Both the male and female 200 breaststroke events today were dominated by Europeans today with only one non-European standing on the medal podium, American Micah Lawrence.
And the rest of the mere mortals in the men’s 200 breaststroke field thought that they had a chance against the Great Gyurta.
“He obviously scratched the 200 breast because he was out of shape,” they said.
His retort? He didn’t want to pull back the curtain on his 200 breaststroke any sooner than he had to.
At the 2008 Olympics, Hungarian Daniel Gyurta had the second-best overall time in the 200 breaststroke, but failed to make the medal stand when it counted. He learned the hard way that in these multi-round meets, what you do at night is most important. And since then, he just hasn’t lost.
First came gold at the 2009 World Championships. Then another at the 2009 European Short Course Championships. Then gold at the 2010 European Championships, and the 2011 European Championships, and the 2011 World Championships, and the 2012 European Championships again, and the 2012 Olympics, and now the 2013 World Championships. The only little stumble was at the 2010 World Short Course Championships, where he wound up with just a silver.
His resume in the 200 breaststroke sounds more like a man who will be lucky to hold on until the 2016 Games in Rio, but the reality is that he’s still only 24 years old, and is herking-and-jerking into the prime of his breaststroke career.
Rikke Moeller-Pedersen had to learn this lesson today in the women’s version of the race. World Records are amazing, no matter when they’re done, but it will always have that asterisk on it: she didn’t win the World Championship. That lower-case s in the record-books, for “semifinal”.
Gyurta’s championship run, if he can keep it up for another three years, is beginning to look like a thing of legends. Edwin Moses in the 400 meter hurdle. Michael Phelps in the 200 fly, Adolph Kiefer in…everything.
And through it all, he maintains his tongue-in-cheek mantle of the best swimmer in the world that nobody ever picks to win.
Gyurta was not the only story in the men’s event, there was a 19 year old swimmer from Finland that announced his presence today placing third, collecting his country’s first medal of the championships. There is good reason many not have heard the name Matti Mattsson. Coming into the competition his lifetime best was a 2:11.81, a time he posted at the Olympics finishing 17th and his season’s best of 2:14.69 wasn’t even ranked in the top 100 in the world.
Mattsson made incredible improvements at each stage of the event. He improved on his best time by over a second and half qualifying for the semi-finals recording a time of 2:10.16 in the prelims.
In the semi-final Mattsson improved again, breaking 2:10 for the first time, qualifying for the final in a time of 2:09.96.
In the final he was the fastest to the 100 meter mark turning in a time of 1:01.91, which is only 74 one-hundredths of a second slower than the Finnish national record of 1:01.17.
Mattsson touched with a final time of 2:08.95 moving him from the 107th ranked swimmer in the world to a World Championships bronze medalist.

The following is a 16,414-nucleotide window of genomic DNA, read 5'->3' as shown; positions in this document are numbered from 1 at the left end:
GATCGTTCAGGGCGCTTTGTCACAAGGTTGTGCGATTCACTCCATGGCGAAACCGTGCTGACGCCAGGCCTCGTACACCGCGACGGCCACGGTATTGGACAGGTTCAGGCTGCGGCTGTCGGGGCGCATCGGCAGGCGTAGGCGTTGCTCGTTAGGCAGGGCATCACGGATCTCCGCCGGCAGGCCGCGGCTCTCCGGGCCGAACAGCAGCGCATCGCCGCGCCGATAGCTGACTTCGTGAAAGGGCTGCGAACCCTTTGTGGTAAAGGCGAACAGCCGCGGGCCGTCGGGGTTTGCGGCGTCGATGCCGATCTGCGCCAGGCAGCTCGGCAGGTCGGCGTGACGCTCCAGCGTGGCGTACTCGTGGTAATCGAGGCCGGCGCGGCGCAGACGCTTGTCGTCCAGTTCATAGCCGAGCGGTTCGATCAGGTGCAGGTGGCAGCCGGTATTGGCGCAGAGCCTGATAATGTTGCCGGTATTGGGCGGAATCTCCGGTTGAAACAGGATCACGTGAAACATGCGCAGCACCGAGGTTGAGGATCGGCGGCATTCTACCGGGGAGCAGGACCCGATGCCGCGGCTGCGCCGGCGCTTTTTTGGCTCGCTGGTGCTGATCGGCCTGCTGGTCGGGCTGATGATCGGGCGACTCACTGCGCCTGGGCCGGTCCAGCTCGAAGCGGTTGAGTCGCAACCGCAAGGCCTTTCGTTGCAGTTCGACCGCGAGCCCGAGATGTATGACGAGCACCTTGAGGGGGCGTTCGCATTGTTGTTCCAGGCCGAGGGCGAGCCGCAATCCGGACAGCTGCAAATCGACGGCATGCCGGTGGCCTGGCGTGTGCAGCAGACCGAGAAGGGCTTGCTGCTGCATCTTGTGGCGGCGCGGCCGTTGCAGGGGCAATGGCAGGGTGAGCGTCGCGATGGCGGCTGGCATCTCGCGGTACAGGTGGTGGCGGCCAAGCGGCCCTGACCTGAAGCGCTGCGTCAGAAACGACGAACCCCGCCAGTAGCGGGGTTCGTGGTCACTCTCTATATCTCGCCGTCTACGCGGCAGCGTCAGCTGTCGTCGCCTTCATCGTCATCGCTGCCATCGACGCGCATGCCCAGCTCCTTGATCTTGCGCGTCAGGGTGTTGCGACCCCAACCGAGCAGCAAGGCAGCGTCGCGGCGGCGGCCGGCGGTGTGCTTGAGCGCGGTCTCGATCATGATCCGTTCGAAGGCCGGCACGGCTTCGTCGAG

Now that he has let the swimming world know exactly who he is it will be fun to watch what this Finnish teenager can do from here on out.
In the women’s event a big part of the story was had already been written with Rikke Moeller Pedersen of Denmark breaking Rebecca Soni‘s world record in the semi-finals and Russian Yuliya Efimova following that up with becoming only the third woman in history to break 2:20.
Tonight’s final was the second chapter. Unless another swimmer in the field was able to have an unthinkable performance it would be a two woman race between Pedersen and Efimova, the questions were; who would win and how fast would they go?
The answers were Efimova in a time of 2:19.41, the second fastest 200 breaststroke in history.
Efimova’s splits compared to Pedersen’s world record from the semi-final:
- Pedersen’s world record – 31.80/1:07.27 (35.47)/1:42.89 (35.62)/2:19.11 (36.22)
- Efimova’s winning time – 32.86/1:08.30 (35.44)/1:43.60 (35.30)/2:19.41 (35.81)
The Russians tactics were perfect allowing Pedersen to use her speed in the first 10o develop a lead and wait patiently to make her move in the final 50 meters.
Hopefully the conclusion to this story is a long way into the future so that swimming fans can enjoy what looks to be a great rivalry for years to come.
- It was a big night for the Nordic countries with Rikke Moeller-Pedersen, Sarah Sjostrom and Matti Mattsson all making it onto the medal podium.
- Russian Yuliya Efimova definitely benefitted from racing at the World University Games where she won the 50, 100 and 200 breaststroke events.
- The Danes have reached their goal of two medals in Barcelona, now can they walk away with a gold? Lotte Friis and Jeanette Ottesen Gray could make that a reality tomorrow evening.
- With his European record time of 1:54.24 Radoslaw Kawecki becomes the only Polish swimmer to hold a current European record.
- Europeans not only swept the medals in the 200 breaststroke, but finished in the top six placings.
Men’s 200 backstroke
- European/Poland – Radoslaw Kawecki – 1:54.24
Women’s 200 breaststroke
- Russia – Yuliya Efimova – 2:19.41
- Ukraine – Viktoriya Solnceva
Men’s 50 freestyle
- Czech Republic – Tomas Plveko – 22.71
- Russia – Vladimir Morozov – 21.63
- Ukraine – Andrii Govorov – 21.80
Men’s 200 breaststroke
- Championship/European/Hungarian – Daniel Gyurta – 2:07.23
- Finland – Matti Mattsson – 2:08.95
Women’s 50 butterfly
- Denmark – Jeanette Ottesen Gray – 25.50
- Great Britain – Fran Halsall – 25.69
Men’s 100 butterfly
- Hungary – Laszlo Cseh – 51.61
- Italy – Matteo Rivolta – 51.64
Men’s 4 x 200 freestyle relay
- Belgium – 7:10.69